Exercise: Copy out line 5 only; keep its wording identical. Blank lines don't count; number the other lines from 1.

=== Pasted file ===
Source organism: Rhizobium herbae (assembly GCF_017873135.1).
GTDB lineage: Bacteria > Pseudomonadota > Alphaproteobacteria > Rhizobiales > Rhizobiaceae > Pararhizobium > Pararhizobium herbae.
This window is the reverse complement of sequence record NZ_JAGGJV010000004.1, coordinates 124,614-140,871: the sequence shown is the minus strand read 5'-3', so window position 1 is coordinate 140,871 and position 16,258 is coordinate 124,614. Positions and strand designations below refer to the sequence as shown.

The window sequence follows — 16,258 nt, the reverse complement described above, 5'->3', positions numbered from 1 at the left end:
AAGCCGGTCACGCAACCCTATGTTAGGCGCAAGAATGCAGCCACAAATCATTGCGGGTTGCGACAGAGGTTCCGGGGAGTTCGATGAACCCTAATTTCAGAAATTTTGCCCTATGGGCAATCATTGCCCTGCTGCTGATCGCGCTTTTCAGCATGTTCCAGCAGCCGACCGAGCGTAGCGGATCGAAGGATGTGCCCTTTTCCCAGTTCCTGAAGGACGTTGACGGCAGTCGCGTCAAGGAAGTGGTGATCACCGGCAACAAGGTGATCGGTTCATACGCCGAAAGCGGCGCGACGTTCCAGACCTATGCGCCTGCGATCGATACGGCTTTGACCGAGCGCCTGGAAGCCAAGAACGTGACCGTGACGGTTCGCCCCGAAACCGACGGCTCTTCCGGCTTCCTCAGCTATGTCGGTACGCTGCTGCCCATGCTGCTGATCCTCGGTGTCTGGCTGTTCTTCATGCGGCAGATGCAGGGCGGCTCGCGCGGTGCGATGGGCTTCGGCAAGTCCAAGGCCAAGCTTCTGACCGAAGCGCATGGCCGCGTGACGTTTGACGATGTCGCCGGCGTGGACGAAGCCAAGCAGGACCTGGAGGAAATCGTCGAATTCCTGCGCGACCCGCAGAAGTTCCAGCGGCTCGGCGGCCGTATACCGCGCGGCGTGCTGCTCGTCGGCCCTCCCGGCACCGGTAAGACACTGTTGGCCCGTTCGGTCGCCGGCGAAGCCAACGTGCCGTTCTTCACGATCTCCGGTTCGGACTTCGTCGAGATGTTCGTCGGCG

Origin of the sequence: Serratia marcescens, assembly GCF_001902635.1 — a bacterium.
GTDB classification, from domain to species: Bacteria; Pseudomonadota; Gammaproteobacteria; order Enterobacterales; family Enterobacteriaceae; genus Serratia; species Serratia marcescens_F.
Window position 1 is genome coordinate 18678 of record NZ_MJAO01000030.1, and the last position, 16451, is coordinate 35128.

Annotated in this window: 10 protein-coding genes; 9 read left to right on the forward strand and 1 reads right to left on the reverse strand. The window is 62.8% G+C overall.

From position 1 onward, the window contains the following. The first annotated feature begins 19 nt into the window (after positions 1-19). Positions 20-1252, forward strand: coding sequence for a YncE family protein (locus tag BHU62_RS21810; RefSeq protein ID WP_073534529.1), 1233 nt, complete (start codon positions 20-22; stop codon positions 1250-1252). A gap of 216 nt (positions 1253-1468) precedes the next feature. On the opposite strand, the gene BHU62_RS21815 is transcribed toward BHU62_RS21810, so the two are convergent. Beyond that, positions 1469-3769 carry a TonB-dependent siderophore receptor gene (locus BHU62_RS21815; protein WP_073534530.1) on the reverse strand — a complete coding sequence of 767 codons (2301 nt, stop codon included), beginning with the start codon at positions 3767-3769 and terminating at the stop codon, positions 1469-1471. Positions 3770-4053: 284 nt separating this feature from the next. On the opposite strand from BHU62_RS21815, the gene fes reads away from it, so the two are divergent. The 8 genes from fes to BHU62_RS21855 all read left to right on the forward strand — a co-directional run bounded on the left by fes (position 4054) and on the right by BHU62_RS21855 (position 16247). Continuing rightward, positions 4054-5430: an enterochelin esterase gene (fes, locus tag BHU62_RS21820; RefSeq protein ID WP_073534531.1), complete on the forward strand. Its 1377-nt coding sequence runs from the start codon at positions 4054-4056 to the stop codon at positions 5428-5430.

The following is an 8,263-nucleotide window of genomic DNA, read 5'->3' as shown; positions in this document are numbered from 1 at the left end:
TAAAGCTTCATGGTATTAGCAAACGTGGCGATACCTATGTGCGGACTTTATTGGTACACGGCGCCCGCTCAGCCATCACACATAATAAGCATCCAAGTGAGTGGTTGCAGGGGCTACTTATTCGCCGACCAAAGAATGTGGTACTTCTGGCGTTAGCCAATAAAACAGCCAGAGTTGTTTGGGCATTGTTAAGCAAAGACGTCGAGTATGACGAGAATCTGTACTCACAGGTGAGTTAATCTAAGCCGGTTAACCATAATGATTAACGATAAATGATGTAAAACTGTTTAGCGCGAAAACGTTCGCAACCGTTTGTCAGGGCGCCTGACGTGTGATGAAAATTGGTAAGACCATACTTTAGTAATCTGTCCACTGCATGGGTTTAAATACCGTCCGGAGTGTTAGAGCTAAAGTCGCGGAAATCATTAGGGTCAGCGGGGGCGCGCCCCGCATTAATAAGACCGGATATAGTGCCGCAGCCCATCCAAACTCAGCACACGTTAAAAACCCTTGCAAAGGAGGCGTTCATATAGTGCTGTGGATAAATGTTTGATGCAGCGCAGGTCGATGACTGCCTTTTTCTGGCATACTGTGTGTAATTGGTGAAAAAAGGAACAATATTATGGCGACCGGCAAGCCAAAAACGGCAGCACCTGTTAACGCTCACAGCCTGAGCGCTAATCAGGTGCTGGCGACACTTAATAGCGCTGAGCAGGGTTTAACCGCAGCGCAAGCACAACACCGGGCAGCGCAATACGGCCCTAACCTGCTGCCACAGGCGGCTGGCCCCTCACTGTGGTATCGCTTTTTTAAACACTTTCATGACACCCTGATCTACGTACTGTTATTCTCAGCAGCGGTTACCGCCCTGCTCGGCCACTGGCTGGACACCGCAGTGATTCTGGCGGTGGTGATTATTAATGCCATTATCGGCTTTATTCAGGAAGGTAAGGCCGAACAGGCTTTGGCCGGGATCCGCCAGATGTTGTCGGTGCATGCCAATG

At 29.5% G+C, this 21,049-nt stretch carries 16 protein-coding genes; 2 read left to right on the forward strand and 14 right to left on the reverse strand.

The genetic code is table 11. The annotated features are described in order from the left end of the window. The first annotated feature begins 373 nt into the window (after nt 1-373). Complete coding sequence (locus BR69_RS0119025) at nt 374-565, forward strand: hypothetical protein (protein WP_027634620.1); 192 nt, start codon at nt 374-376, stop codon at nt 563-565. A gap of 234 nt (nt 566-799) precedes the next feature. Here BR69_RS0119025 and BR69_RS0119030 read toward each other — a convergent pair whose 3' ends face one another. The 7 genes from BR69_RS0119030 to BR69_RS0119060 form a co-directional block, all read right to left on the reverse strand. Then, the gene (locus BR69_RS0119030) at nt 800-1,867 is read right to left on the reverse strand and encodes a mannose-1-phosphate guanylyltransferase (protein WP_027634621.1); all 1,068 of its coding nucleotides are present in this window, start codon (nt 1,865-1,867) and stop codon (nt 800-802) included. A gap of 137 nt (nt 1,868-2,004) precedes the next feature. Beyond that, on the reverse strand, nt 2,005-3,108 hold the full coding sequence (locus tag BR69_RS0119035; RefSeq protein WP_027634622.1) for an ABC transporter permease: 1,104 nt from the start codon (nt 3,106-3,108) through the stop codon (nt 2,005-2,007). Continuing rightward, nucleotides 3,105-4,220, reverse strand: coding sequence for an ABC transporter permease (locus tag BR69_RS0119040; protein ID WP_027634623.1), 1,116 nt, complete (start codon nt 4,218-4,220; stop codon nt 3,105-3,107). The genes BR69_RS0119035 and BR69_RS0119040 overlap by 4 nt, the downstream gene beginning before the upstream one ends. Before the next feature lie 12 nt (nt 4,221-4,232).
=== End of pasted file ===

AAGCCGGTCACGCAACCCTATGTTAGGCGCAAGAATGCAGCCACAAATCATTGCGGGTTGCGACAGAGGTTCCGGGGAGTTCGATGAACCCTAATTTCAGAAATTTTGCCCTATGGGCAATCATTGCCCTGCTGCTGATCGCGCTTTTCAGCATGTTCCAGCAGCCGACCGAGCGTAGCGGATCGAAGGATGTGCCCTTTTCCCAGTTCCTGAAGGACGTTGACGGCAGTCGCGTCAAGGAAGTGGTGATCACCGGCAACAAGGTGATCGGTTCATACGCCGAAAGCGGCGCGACGTTCCAGACCTATGCGCCTGCGATCGATACGGCTTTGACCGAGCGCCTGGAAGCCAAGAACGTGACCGTGACGGTTCGCCCCGAAACCGACGGCTCTTCCGGCTTCCTCAGCTATGTCGGTACGCTGCTGCCCATGCTGCTGATCCTCGGTGTCTGGCTGTTCTTCATGCGGCAGATGCAGGGCGGCTCGCGCGGTGCGATGGGCTTCGGCAAGTCCAAGGCCAAGCTTCTGACCGAAGCGCATGGCCGCGTGACGTTTGACGATGTCGCCGGCGTGGACGAAGCCAAGCAGGACCTGGAGGAAATCGTCGAATTCCTGCGCGACCCGCAGAAGTTCCAGCGGCTCGGCGGCCGTATACCGCGCGGCGTGCTGCTCGTCGGCCCTCCCGGCACCGGTAAGACACTGTTGGCCCGTTCGGTCGCCGGCGAAGCCAACGTGCCGTTCTTCACGATCTCCGGTTCGGACTTCGTCGAGATGTTCGTCGGCG